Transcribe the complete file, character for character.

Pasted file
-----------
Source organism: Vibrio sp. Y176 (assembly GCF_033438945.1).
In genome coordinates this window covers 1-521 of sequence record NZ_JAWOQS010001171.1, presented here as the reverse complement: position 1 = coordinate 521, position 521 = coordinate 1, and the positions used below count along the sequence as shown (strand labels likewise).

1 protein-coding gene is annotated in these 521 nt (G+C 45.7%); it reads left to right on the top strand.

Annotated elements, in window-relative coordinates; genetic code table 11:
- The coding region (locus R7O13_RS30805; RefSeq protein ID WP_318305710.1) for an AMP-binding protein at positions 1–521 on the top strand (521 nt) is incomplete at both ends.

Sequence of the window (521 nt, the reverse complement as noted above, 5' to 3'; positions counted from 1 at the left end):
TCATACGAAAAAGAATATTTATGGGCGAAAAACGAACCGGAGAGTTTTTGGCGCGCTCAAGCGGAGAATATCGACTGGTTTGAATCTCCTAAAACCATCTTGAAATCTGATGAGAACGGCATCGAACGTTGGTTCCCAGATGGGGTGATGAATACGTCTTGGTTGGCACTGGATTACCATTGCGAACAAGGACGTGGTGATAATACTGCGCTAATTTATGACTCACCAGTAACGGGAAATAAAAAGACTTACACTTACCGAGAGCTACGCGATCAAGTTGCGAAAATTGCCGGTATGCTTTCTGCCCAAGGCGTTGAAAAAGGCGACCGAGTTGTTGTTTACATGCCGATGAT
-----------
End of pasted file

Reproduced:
Source organism: Vibrio sp. Y176 (assembly GCF_033438945.1).
In genome coordinates this window covers 1-521 of sequence record NZ_JAWOQS010001171.1, presented here as the reverse complement: position 1 = coordinate 521, position 521 = coordinate 1, and the positions used below count along the sequence as shown (strand labels likewise).

1 protein-coding gene is annotated in these 521 nt (G+C 45.7%); it reads left to right on the top strand.

Annotated elements, in window-relative coordinates; genetic code table 11:
- The coding region (locus R7O13_RS30805; RefSeq protein ID WP_318305710.1) for an AMP-binding protein at positions 1–521 on the top strand (521 nt) is incomplete at both ends.

Sequence of the window (521 nt, the reverse complement as noted above, 5' to 3'; positions counted from 1 at the left end):
TCATACGAAAAAGAATATTTATGGGCGAAAAACGAACCGGAGAGTTTTTGGCGCGCTCAAGCGGAGAATATCGACTGGTTTGAATCTCCTAAAACCATCTTGAAATCTGATGAGAACGGCATCGAACGTTGGTTCCCAGATGGGGTGATGAATACGTCTTGGTTGGCACTGGATTACCATTGCGAACAAGGACGTGGTGATAATACTGCGCTAATTTATGACTCACCAGTAACGGGAAATAAAAAGACTTACACTTACCGAGAGCTACGCGATCAAGTTGCGAAAATTGCCGGTATGCTTTCTGCCCAAGGCGTTGAAAAAGGCGACCGAGTTGTTGTTTACATGCCGATGAT